The morning after the day before and for the Limerick hurlers, the sense of achievement is still sinking in.

A third All-Ireland in four years, spoken of in generational terms and adrenalin still rushing through the veins after an awe-inspiring display on the big day.

With all that still taking root in the back of the mind, Cian Lynch and Seán Finn were reflecting on their part of Limerick's history-making back-to-back triumph when Marty Morrissey caught up with them on RTÉ's Morning Ireland back in the comforts of their home county.

Lynch, whose collective contribution to the cause also seeped into the individual as he had the honour of being named The Sunday Game Player of the Year, could be forgiven for not being able to get a wink of sleep overnight.

"I go to bed Marty but once I hit the bed, my old head does be going 90 after a game like that," he quipped.

"Everyone's the same. It's weeks building up to a game, adrenalin going throughout the body and coming off a massive high and you're trying to wind down.

"I know we met our parents last night and our families and nearest and dearest but when you go into your own bed and hit the pillow, your mind starts replaying every ball, every episode in the game.

"There's plenty of time for sleep so I'll stay awake for as long as I can now."

Seán Finn reveling in the occasion on the pitch after Sunday's triumph

The 25-year-old Patrickswell club man emphasises the importance of enjoying the moments amid the strain of effort and that's an emotion Finn has been trying to instil into himself in the midst of this unprecedented era for the county.

"These are fantastic times and often-times you mightn't enjoy it because you're working so hard and on the biggest stage when you're inside in the dressing room and the pressure's on and you're worrying what might happen in the next couple of hours, Cian's talking about enjoying it, and you're thinking 'How are you going to enjoy this?' And he's not just saying it and that reflects in his performance," he said.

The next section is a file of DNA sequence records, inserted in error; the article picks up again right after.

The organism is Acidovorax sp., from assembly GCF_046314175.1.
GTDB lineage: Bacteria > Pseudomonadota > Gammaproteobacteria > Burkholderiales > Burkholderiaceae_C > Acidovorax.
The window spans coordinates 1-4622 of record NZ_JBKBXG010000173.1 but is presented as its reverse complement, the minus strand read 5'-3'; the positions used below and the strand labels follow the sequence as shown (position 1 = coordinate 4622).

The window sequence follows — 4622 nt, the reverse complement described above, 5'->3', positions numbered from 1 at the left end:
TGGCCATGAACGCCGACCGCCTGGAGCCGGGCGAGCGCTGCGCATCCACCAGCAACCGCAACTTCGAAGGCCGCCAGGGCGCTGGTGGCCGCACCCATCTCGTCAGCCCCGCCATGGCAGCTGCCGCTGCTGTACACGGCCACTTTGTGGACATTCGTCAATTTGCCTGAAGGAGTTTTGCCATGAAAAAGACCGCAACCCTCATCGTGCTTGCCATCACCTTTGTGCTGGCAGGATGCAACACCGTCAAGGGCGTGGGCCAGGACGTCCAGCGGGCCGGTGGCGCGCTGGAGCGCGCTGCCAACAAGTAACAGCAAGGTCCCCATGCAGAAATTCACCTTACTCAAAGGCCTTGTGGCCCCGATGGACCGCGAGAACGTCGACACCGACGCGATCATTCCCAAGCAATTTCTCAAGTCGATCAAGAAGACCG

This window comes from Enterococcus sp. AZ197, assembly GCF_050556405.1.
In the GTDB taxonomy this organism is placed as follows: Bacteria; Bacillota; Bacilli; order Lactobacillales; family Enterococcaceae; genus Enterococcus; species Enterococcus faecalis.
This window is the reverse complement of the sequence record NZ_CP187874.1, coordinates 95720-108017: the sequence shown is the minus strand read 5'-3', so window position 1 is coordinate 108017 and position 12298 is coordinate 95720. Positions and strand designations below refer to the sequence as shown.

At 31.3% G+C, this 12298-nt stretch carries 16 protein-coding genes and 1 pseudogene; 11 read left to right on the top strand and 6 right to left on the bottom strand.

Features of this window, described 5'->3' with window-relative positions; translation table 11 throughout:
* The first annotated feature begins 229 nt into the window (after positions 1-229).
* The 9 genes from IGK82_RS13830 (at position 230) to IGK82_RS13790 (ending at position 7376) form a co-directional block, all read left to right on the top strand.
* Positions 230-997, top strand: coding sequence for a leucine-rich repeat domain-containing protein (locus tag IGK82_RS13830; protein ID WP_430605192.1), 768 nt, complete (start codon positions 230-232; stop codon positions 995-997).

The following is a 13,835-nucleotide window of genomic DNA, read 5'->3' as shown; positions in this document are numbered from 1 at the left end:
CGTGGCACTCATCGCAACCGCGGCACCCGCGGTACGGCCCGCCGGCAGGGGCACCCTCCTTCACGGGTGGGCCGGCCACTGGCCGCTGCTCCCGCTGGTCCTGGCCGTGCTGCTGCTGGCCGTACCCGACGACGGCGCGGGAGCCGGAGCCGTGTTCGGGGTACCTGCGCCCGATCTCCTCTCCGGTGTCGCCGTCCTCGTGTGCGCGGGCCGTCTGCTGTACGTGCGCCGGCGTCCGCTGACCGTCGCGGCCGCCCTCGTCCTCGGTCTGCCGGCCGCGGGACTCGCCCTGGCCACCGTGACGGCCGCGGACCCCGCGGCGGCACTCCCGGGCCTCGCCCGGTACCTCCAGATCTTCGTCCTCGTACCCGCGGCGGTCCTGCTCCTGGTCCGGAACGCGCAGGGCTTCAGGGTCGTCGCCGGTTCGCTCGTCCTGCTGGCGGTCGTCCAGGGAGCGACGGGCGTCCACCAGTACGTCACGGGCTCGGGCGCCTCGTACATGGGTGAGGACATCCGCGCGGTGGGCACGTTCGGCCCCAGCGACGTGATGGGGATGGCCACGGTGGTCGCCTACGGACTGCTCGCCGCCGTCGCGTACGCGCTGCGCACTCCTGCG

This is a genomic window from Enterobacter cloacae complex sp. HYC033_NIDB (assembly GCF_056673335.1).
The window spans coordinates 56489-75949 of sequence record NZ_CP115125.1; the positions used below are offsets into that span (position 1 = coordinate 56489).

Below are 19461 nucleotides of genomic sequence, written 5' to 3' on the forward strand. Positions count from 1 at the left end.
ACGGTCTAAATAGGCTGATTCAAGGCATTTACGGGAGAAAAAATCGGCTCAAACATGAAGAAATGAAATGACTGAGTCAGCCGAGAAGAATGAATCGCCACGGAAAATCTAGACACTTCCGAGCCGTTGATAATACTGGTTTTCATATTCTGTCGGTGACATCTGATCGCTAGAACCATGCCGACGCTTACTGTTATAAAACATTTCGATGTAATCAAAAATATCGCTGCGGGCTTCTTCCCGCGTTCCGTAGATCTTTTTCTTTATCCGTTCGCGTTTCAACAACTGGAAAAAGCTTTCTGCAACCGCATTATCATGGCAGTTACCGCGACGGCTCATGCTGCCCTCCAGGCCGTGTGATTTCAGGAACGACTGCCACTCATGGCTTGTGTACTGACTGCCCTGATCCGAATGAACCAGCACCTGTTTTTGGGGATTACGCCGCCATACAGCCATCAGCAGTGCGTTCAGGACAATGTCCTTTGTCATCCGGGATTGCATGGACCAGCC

"You must try to enjoy it and it's something I must get better at myself because these are incredible times for Limerick, Limerick hurling, ourselves and it's important they don't pass us by in the next couple of years."

Limerick certainly did not let Sunday's final pass them by, something which Finn draws immense satisfaction from.

"It was all about ourselves really on the day," he added, "We knew if we worked really hard over the last couple of months, we knew that if we came down and performed the way that we expect of ourselves, that we'd do the business," said the corner-back.

"And it was really satisfying just to even see that first-half performance. Obviously at half-time, we had a job to do in the second half but on the big stage, it's just so satisfying to get that performance, considering you'd worked so hard for the couple of months."

Unlike last December when Limerick won their second All-Ireland title of this span in front of empty stands at Croke Park due to the contemporaneous effects of the Covid-19 pandemic, a crowd of 40,000 were able to be on hand on Sunday and that sense of occasion resonated with Lynch.

"It's been a long 18 months for everyone, not just Limerick people but Cork people and across the whole country and just having fans back in Croke Park, it felt like a packed Croke Park yesterday," he said.

"I keep alluding to it that sport and GAA is so special to us as players but also to continuous generations that keep coming and going and keeps us all together."